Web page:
“I stepped on stage, at Live Aid. I’m one-of-the-reasons why Yeezys can get made.”
It is the rhyme that Darryl “DMC” McDaniels, a member of the legendary Run-D.M.C., drops when he speaks at schools and kids question his modern-day relevance. And while the average grade school student might not know any better, any older music fan certainly does, right down to the relationship that both DMC and Kanye West have with Adidas.
“When Steven Tyler took the mic stand in the ‘Walk This Way’ video that we made with Aerosmith,” McDaniels began to recall. “When he knocked the wall down, people tell me, ‘Yo D, it didn’t just happen in the video; that happened in the world.’”
That single moment can somewhat encapsulate the global impact of Run-D.M.C., both musically and culturally. But the group’s influence also reached far in to the fashion world. In 1986 the Queens-natives dropped “My Adidas.” It spurred the first time a major apparel company offered a sponsorship deal to a non-sports entity. Now three decades later, Run-D.M.C. has partnered with retailer Fanatics to release a line of officially licensed apparel that personalizes the iconic Run-D.M.C. logo for different teams based on the organization’s home city and colors.
“Our influence is respected,” McDaniels responded when I asked what it meant to him that so many years later, the logo and culture of Run-D.M.C. is still relevant and sought after. “But we had no idea that our presence was respected…to still be allowed to participate is very humbling.”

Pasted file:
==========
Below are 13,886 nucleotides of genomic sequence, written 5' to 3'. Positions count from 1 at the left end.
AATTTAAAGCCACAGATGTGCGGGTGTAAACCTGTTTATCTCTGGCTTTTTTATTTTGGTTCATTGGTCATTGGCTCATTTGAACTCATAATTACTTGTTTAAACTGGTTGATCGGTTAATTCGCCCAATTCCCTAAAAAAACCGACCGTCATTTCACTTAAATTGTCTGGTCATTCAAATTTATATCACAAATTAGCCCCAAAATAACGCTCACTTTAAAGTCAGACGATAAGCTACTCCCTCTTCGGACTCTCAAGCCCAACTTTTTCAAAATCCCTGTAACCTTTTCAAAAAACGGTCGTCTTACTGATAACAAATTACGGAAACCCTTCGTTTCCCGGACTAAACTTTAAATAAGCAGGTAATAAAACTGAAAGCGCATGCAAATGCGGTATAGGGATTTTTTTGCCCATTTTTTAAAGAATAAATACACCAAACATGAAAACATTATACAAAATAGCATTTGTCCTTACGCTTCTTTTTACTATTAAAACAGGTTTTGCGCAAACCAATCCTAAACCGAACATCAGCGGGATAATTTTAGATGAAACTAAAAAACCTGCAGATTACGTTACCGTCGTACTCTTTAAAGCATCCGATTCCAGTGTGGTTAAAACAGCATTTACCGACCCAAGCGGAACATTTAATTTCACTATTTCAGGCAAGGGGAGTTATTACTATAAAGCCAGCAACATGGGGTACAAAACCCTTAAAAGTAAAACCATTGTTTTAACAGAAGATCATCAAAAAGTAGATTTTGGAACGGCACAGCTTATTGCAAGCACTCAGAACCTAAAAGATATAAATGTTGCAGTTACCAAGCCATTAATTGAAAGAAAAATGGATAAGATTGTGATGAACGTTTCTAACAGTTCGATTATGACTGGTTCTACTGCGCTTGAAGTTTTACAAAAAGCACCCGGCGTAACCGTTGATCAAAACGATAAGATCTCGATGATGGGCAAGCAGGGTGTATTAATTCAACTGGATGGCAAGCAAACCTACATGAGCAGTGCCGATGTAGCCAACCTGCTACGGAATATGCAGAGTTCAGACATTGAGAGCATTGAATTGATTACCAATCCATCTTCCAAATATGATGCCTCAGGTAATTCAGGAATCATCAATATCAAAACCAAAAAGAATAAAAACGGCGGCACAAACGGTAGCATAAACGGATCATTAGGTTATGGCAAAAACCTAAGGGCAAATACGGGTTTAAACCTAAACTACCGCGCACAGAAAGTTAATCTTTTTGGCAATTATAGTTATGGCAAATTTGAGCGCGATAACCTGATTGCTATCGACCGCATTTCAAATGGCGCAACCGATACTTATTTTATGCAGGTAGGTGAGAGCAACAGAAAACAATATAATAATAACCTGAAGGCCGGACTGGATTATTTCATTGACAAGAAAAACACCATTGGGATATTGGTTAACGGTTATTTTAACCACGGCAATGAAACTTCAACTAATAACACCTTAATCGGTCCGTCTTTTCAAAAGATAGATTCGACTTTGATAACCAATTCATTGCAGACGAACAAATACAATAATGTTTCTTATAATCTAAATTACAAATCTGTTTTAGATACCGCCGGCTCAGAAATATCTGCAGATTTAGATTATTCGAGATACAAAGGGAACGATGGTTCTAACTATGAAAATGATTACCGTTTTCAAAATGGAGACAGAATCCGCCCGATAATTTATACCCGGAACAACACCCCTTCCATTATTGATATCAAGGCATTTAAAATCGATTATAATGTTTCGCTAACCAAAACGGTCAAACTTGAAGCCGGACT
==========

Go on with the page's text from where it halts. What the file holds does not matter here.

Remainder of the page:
However as DMC accurately pointed out, the idea of the group’s logo changing for a city or cause is nothing new.
“But what (the Fanatics partnership) does is, it universally makes it personal to the particular person who is going to wear the merchandise,” he explained. The line, which includes shirts and snapback hats, officially launched with all NBA teams at the Association’s flagship store in New York on Wednesday.
McDaniels, who works closely with Madison Square Garden’s “Garden Of Dreams Foundation,” wore the Knicks shirt during Wednesday’s launch event. Despite his status as a New Yorker, DMC noted that seeing the logo repurposed for cities like Boston and Philadelphia wasn’t weird.
“Yunno why? Because it’s not our black, red and white logo with the city,” he said. “It’s the team’s colors.”
And like that wall-breaking collaboration with Aerosmith in the 80’s, McDaniels hopes that with the Fanatics partnership, the new incarnations of the Run-D.M.C. logo can unite fans of different teams.